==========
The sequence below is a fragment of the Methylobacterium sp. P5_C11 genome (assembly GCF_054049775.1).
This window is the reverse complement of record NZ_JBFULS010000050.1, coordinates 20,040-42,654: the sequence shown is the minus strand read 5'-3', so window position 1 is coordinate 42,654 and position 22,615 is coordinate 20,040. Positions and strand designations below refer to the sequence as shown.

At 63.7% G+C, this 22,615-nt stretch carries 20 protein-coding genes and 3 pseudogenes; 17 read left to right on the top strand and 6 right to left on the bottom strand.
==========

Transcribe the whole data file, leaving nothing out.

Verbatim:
The sequence below is a fragment of the Methylobacterium sp. P5_C11 genome (assembly GCF_054049775.1).
This window is the reverse complement of record NZ_JBFULS010000050.1, coordinates 20,040-42,654: the sequence shown is the minus strand read 5'-3', so window position 1 is coordinate 42,654 and position 22,615 is coordinate 20,040. Positions and strand designations below refer to the sequence as shown.

At 63.7% G+C, this 22,615-nt stretch carries 20 protein-coding genes and 3 pseudogenes; 17 read left to right on the top strand and 6 right to left on the bottom strand.